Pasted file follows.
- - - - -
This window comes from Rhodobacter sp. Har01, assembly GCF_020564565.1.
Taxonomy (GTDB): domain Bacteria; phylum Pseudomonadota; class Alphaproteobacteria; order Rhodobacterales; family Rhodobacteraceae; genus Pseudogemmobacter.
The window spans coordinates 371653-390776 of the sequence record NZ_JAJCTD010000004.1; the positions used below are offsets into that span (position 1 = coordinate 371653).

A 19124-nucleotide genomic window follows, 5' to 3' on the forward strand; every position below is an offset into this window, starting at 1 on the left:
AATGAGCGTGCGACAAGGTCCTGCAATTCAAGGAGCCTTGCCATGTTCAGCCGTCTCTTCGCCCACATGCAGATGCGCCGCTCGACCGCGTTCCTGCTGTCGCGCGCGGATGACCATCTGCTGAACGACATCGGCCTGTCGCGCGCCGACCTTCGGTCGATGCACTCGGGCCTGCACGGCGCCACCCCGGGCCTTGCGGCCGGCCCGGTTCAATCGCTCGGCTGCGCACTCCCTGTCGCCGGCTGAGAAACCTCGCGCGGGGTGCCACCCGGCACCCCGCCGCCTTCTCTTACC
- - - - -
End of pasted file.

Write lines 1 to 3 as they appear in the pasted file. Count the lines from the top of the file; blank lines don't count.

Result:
This window comes from Rhodobacter sp. Har01, assembly GCF_020564565.1.
Taxonomy (GTDB): domain Bacteria; phylum Pseudomonadota; class Alphaproteobacteria; order Rhodobacterales; family Rhodobacteraceae; genus Pseudogemmobacter.
The window spans coordinates 371653-390776 of the sequence record NZ_JAJCTD010000004.1; the positions used below are offsets into that span (position 1 = coordinate 371653).